LOS ANGELES -- In the best-case scenario -- which was also the most unrealistic -- he would have come back firing, playing as if his 4½ months off was just 4½ minutes.
In the worst-case, he would have been horrible -- getting his pocket picked at half court, barely grazing the rim on jump shots and disrupting the chemistry of a team that had been flowing like a river for the past few weeks.
So which was it for Jameer Nelson, the Orlando Magic's All-Star point guard who made a stunning return from a separated right shoulder Thursday night in Game 1 of the NBA Finals?
Well, he was neither terrific nor terrible, and with his teammates playing poorly, his performance was largely inconsequential in the Magic's embarrassing 100-75 loss to the Los Angeles Lakers.
But with Orlando playing on its biggest stage since 1995, the answer to the chemistry question remains to be seen.
"It is a gamble,'' Magic forward Rashard Lewis said of bringing Nelson back. "And that's why he's not starting. I'm sure if he would've went out there and played terrible when he first got out there, Coach probably wouldn't have put him back in. But he's still a great point guard and you've got to pay attention to him. I thought he came out early and made some great passes and got us some easy baskets.''
Nelson didn't start, but he played nearly as much as starter Rafer Alston, finishing with six points and a team-high four assists in 23 minutes, 28 seconds of action.
Alston, a Magic hero at times during the Eastern Conference finals against Cleveland, struggled badly, playing one of his worst games of the postseason. He scored six points on 2-of-9 shooting and gave out just one assist in 24 minutes, 32 seconds. Backup Anthony Johnson was moved to third string and didn't play at all.
There's an old saying about NFL quarterbacks: "When you have two quarterbacks, you don't have any.'' That also applies to NBA point guards, and Thursday night, at least after the second quarter, the Magic appeared headless.
Alston started well, hitting his only two shots and handing out his lone assist in helping Orlando to a 24-22 first-quarter lead. But after going cold while Nelson played the entire second quarter, Alston never found his groove again.
"It's tough, it's tough,'' said Alston, who has averaged 33 minutes per game during the playoffs, of suddenly sharing minutes. "I felt great starting the game. The first quarter, I was in a rhythm, in a groove. I got a good feel for the game. Then I sat the whole second, then came in in the third and had to start all over and get a feel for the game, and I couldn't get that feel for the game again. So it's something I have to adjust to and adjust to quick.''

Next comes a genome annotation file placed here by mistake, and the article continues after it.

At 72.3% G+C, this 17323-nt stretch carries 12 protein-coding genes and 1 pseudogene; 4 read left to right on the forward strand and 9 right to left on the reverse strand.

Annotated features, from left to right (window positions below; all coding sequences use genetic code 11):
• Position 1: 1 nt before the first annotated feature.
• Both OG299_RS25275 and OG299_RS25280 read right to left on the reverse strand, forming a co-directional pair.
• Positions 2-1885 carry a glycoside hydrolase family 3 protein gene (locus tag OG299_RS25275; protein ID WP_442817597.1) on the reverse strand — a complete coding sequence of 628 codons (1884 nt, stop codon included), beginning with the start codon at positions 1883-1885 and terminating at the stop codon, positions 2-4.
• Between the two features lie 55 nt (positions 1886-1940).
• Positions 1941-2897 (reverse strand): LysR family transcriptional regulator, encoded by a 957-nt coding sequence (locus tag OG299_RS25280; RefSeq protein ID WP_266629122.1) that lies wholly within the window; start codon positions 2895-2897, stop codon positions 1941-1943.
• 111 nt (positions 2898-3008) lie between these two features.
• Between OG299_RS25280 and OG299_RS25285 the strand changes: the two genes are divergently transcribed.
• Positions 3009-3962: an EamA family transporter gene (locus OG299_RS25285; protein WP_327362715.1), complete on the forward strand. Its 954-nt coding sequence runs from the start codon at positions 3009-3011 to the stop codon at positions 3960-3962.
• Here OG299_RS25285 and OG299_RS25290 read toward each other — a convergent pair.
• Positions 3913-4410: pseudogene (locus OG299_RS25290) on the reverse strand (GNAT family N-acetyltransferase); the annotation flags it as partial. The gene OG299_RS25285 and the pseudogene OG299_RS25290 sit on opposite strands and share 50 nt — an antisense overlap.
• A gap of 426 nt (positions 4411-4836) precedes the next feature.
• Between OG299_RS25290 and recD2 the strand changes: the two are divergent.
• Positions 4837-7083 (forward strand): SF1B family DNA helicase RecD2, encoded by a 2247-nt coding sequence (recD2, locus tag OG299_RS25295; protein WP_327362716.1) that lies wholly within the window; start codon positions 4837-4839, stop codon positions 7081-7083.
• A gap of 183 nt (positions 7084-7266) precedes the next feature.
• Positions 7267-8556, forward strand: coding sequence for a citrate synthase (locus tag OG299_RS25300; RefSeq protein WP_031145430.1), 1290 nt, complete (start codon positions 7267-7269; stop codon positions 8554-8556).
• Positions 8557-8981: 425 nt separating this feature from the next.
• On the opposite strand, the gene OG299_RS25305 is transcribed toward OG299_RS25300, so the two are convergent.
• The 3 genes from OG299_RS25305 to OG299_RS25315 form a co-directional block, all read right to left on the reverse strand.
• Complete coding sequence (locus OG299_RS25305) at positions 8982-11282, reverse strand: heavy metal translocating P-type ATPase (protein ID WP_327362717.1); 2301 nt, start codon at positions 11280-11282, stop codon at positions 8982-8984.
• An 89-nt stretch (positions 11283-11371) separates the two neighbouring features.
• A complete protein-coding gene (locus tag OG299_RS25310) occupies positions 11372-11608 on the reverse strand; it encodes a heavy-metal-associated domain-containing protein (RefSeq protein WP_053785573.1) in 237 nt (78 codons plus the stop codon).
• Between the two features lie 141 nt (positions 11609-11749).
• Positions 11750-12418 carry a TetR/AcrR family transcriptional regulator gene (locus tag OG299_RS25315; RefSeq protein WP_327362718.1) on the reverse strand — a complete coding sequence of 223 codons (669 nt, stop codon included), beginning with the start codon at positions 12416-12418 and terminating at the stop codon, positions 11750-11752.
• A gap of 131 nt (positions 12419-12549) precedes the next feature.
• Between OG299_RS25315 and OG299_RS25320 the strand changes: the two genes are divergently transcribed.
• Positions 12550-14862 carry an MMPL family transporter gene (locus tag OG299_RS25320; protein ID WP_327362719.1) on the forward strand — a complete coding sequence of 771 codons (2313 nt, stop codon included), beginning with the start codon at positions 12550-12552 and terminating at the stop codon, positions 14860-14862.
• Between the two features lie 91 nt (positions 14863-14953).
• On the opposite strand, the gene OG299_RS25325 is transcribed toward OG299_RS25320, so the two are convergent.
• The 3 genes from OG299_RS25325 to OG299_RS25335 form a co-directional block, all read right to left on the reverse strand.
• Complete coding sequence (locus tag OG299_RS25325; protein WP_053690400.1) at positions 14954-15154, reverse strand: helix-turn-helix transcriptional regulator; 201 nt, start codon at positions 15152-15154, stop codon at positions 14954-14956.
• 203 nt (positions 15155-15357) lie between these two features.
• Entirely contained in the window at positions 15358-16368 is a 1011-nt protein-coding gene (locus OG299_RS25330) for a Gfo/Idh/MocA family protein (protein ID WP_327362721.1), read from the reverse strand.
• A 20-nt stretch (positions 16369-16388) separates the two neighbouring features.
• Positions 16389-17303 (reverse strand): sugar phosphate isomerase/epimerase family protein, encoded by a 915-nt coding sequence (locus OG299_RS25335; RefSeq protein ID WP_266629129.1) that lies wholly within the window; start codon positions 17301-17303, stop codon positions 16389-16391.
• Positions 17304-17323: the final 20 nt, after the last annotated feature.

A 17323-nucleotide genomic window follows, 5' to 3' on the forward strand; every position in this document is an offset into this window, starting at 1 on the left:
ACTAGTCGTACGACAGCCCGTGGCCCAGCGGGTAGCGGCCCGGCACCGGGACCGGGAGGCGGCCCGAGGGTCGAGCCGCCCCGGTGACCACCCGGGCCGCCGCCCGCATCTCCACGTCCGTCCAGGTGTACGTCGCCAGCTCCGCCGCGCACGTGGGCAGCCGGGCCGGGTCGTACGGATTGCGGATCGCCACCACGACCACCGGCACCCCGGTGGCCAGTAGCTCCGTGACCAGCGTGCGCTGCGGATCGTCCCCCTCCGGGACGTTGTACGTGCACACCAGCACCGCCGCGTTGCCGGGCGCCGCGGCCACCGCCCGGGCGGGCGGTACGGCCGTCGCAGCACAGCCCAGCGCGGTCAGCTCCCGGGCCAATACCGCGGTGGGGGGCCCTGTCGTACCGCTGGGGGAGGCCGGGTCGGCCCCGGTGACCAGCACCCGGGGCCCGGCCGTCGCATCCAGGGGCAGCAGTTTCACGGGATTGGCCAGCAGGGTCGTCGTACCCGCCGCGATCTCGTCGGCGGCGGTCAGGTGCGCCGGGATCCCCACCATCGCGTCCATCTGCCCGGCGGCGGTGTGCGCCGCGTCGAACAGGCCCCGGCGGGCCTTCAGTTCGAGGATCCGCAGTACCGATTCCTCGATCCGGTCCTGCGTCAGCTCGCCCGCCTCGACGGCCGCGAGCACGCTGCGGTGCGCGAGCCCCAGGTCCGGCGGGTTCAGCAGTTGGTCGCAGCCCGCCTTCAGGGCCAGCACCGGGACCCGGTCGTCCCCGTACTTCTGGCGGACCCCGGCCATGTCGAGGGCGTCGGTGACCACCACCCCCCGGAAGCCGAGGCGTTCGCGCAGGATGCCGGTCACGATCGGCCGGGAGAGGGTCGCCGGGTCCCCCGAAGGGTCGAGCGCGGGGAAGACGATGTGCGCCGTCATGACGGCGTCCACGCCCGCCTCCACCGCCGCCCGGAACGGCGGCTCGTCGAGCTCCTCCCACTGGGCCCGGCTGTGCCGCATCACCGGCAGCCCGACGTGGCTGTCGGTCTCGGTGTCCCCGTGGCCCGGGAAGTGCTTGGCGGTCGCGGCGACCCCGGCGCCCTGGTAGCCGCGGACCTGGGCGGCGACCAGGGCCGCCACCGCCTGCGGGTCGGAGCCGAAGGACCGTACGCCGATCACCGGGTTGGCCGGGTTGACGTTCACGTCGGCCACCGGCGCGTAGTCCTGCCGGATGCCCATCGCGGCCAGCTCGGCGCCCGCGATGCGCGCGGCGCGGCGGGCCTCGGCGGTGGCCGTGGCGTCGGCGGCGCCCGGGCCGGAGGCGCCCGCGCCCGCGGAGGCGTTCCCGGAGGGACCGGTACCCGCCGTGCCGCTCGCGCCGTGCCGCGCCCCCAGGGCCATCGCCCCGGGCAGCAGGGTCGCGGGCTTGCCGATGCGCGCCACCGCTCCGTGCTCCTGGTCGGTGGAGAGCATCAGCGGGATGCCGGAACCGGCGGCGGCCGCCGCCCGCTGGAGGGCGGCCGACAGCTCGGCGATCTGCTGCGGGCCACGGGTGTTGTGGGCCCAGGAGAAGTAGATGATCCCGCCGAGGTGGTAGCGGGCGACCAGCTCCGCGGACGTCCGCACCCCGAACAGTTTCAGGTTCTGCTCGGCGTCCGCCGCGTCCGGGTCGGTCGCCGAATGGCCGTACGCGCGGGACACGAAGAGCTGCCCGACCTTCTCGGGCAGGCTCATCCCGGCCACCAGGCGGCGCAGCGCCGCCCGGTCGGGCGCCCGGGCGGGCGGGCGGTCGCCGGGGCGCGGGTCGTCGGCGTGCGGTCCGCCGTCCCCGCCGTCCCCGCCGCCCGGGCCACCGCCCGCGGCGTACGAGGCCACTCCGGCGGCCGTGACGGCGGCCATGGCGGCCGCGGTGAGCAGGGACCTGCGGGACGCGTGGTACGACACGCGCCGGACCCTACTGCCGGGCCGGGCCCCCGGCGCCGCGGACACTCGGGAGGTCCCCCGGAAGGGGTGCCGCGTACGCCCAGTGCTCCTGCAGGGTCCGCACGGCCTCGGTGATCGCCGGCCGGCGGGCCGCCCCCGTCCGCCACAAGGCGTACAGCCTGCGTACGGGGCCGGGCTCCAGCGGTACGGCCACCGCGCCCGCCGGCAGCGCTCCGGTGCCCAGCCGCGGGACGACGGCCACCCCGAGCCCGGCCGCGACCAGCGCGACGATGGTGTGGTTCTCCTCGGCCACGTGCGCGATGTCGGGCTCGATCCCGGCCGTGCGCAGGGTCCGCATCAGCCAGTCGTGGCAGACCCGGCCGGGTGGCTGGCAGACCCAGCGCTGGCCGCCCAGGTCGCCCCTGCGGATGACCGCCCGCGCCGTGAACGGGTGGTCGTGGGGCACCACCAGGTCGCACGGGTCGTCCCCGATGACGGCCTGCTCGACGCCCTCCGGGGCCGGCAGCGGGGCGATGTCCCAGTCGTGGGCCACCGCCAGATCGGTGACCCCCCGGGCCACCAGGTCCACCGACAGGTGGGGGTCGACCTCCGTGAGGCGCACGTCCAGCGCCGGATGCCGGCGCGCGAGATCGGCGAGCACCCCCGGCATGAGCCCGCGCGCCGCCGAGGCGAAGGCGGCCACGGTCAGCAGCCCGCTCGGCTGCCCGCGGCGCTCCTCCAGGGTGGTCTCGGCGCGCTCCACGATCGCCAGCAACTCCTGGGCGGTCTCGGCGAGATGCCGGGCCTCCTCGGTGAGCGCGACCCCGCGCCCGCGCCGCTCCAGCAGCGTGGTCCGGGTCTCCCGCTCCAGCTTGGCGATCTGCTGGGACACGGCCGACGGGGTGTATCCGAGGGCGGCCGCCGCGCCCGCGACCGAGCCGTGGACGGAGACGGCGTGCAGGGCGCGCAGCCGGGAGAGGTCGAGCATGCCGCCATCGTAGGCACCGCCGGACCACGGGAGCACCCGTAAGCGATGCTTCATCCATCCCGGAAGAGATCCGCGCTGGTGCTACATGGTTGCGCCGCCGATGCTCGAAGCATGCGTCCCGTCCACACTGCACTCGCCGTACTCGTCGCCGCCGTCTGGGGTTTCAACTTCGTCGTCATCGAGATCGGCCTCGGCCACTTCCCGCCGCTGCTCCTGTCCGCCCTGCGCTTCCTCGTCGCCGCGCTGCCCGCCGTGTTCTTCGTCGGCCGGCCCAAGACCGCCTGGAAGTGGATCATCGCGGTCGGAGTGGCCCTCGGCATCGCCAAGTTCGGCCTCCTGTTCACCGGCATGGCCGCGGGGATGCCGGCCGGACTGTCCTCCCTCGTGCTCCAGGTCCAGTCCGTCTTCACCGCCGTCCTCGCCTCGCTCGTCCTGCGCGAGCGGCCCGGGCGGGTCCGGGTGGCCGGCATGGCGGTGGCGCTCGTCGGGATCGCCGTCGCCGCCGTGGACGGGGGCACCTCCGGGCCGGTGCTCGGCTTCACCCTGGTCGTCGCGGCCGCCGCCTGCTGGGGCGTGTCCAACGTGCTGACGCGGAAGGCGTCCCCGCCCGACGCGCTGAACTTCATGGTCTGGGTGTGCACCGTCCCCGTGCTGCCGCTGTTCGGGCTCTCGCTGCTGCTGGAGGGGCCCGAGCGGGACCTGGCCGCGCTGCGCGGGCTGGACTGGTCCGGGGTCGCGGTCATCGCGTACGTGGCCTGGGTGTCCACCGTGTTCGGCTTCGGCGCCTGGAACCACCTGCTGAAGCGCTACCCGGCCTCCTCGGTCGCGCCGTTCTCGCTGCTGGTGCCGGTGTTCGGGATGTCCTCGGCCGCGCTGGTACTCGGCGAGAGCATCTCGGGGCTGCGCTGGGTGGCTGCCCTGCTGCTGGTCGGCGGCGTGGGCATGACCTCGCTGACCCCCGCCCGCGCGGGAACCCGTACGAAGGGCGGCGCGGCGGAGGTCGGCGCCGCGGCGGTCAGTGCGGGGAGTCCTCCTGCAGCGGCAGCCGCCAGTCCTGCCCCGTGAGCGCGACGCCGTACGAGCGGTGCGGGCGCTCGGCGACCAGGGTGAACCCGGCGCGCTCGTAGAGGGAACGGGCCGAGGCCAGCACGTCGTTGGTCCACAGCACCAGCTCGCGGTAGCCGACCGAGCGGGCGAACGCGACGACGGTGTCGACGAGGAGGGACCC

To be fair, Nelson looked great early in the second quarter. He got wherever he wanted to on the floor and ran the pick-and-roll to near perfection, giving out assists on his first two possessions. On the third, he sank a 9-foot jumper along the baseline to give the Magic their biggest lead of the game at 31-26. He had four points and four assists in the quarter.
For a moment, it seemed as if the best-case scenario might actually happen for Orlando.
"I thought he played well in the second quarter,'' coach Stan Van Gundy said. "I was happy. I thought he was getting in the paint on his pick-and-rolls. He was making really good plays.''
Despite Nelson's strong play, the Lakers closed the half with a 25-10 run to send the Magic into the locker room in a 10-point hole. Nelson returned with 4:08 left in the third and the Magic down 18 points, but his jump shots were short, he had a driving layup blocked by Pau Gasol, and Luke Walton stole the ball from him.
"In the second half, I didn't think he was very good at all,'' Van Gundy said of Nelson. "He made one good play and then I think he was forcing shots and plays after that.''
Nelson, who has had just two full days of practice, admitted being surprised by how many minutes he played. But he said fatigue was not a factor.
"I felt good,'' said Nelson, who made 3 of 9 shots. "My rhythm was a little off, but it was good to be back out there. I thought I did some good things, and I also thought I did some bad things. Like I always say, there's always room for improvement, and the next two days individually and as a team, we need to improve.''
They also need to adjust, especially Alston.
"It was a little different to play the entire first quarter, sit the entire second, then come out in the third and play a little bit,'' Alston said. "I haven't done that my entire career. It's different because you're in the Finals. It's not like it's game 41 or 42.''
Though Nelson was arguably better than Alston, he said he doesn't want to start any games this series. "I'm not coming back to start,'' he said. "I'm coming back just to relieve Ray when he needs a break. I think he's done a great job, and no matter what, he deserves to start.''
Alston said he would not make any suggestions to Van Gundy about the distribution of minutes, and Lewis said he wouldn't let playing time become an issue in the locker room.
"I don't think it's going to hurt their feelings at all,'' Lewis said of the Magic point guards. "This is the NBA Finals, and right now the only thing that everybody should be worried about is winning. At the end of the day, you should just want to win the game, regardless of if you play two minutes or you play 40 minutes, whether you get two shots or 20 shots.''
Chris Broussard is a senior writer at ESPN The Magazine.